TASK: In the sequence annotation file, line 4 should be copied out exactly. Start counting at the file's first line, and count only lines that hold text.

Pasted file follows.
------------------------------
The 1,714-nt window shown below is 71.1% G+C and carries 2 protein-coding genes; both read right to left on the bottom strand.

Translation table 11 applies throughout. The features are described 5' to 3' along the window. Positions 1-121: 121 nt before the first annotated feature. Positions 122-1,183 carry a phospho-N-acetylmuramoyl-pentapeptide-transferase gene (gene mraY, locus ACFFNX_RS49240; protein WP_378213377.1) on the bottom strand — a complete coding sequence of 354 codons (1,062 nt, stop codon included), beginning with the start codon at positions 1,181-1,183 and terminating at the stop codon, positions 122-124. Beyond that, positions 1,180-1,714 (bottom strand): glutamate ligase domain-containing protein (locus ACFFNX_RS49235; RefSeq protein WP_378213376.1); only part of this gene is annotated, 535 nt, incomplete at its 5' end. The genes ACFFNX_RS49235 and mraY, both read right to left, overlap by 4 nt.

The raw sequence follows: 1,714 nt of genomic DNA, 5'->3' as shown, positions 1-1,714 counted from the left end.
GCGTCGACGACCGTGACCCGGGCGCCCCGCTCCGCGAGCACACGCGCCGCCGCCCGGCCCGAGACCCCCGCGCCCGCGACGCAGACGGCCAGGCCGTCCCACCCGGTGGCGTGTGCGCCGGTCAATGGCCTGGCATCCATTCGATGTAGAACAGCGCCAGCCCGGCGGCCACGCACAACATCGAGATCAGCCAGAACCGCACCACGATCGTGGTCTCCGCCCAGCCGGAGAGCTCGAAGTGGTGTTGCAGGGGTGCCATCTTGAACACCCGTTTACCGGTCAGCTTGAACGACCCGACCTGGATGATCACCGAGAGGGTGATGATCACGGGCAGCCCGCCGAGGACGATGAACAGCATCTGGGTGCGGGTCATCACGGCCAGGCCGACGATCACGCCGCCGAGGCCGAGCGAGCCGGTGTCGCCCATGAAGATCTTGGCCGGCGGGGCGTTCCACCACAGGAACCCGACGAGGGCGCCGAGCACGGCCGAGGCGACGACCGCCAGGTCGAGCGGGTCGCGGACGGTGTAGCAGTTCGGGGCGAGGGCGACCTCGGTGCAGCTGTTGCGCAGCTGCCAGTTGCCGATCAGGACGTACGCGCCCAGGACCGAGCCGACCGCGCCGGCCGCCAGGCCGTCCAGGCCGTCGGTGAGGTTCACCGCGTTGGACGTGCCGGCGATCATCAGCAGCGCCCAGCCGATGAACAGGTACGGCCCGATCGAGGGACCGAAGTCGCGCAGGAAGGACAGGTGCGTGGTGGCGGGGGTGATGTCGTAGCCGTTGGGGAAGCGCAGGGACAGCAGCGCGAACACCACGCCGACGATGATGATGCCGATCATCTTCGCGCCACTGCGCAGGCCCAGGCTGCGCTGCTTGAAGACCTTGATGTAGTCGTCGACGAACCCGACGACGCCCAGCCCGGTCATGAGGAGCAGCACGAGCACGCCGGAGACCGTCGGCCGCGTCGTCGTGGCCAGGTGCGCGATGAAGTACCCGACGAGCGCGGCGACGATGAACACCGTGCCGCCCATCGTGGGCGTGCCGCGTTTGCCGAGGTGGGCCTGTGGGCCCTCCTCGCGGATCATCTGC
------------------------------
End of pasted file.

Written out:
GCGTCGACGACCGTGACCCGGGCGCCCCGCTCCGCGAGCACACGCGCCGCCGCCCGGCCCGAGACCCCCGCGCCCGCGACGCAGACGGCCAGGCCGTCCCACCCGGTGGCGTGTGCGCCGGTCAATGGCCTGGCATCCATTCGATGTAGAACAGCGCCAGCCCGGCGGCCACGCACAACATCGAGATCAGCCAGAACCGCACCACGATCGTGGTCTCCGCCCAGCCGGAGAGCTCGAAGTGGTGTTGCAGGGGTGCCATCTTGAACACCCGTTTACCGGTCAGCTTGAACGACCCGACCTGGATGATCACCGAGAGGGTGATGATCACGGGCAGCCCGCCGAGGACGATGAACAGCATCTGGGTGCGGGTCATCACGGCCAGGCCGACGATCACGCCGCCGAGGCCGAGCGAGCCGGTGTCGCCCATGAAGATCTTGGCCGGCGGGGCGTTCCACCACAGGAACCCGACGAGGGCGCCGAGCACGGCCGAGGCGACGACCGCCAGGTCGAGCGGGTCGCGGACGGTGTAGCAGTTCGGGGCGAGGGCGACCTCGGTGCAGCTGTTGCGCAGCTGCCAGTTGCCGATCAGGACGTACGCGCCCAGGACCGAGCCGACCGCGCCGGCCGCCAGGCCGTCCAGGCCGTCGGTGAGGTTCACCGCGTTGGACGTGCCGGCGATCATCAGCAGCGCCCAGCCGATGAACAGGTACGGCCCGATCGAGGGACCGAAGTCGCGCAGGAAGGACAGGTGCGTGGTGGCGGGGGTGATGTCGTAGCCGTTGGGGAAGCGCAGGGACAGCAGCGCGAACACCACGCCGACGATGATGATGCCGATCATCTTCGCGCCACTGCGCAGGCCCAGGCTGCGCTGCTTGAAGACCTTGATGTAGTCGTCGACGAACCCGACGACGCCCAGCCCGGTCATGAGGAGCAGCACGAGCACGCCGGAGACCGTCGGCCGCGTCGTCGTGGCCAGGTGCGCGATGAAGTACCCGACGAGCGCGGCGACGATGAACACCGTGCCGCCCATCGTGGGCGTGCCGCGTTTGCCGAGGTGGGCCTGTGGGCCCTCCTCGCGGATCATCTGC